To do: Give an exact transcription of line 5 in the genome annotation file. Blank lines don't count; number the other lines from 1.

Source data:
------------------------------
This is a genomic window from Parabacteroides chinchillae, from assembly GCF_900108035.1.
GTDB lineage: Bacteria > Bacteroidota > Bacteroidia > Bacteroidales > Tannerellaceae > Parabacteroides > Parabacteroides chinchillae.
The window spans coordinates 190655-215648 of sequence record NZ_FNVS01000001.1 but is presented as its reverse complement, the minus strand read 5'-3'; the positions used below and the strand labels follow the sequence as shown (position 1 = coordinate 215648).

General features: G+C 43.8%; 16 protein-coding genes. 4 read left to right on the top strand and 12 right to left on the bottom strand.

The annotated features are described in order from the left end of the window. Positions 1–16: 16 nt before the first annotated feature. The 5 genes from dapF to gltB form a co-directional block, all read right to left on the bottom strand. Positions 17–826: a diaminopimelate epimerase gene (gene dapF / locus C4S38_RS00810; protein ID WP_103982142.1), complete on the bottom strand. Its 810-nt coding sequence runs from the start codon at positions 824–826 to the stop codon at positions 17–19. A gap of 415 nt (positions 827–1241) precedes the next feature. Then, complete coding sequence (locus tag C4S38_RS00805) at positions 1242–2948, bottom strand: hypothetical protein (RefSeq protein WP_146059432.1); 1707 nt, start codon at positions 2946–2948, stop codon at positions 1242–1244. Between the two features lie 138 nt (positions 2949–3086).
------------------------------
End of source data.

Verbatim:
The annotated features are described in order from the left end of the window. Positions 1–16: 16 nt before the first annotated feature. The 5 genes from dapF to gltB form a co-directional block, all read right to left on the bottom strand. Positions 17–826: a diaminopimelate epimerase gene (gene dapF / locus C4S38_RS00810; protein ID WP_103982142.1), complete on the bottom strand. Its 810-nt coding sequence runs from the start codon at positions 824–826 to the stop codon at positions 17–19. A gap of 415 nt (positions 827–1241) precedes the next feature. Then, complete coding sequence (locus tag C4S38_RS00805) at positions 1242–2948, bottom strand: hypothetical protein (RefSeq protein WP_146059432.1); 1707 nt, start codon at positions 2946–2948, stop codon at positions 1242–1244. Between the two features lie 138 nt (positions 2949–3086).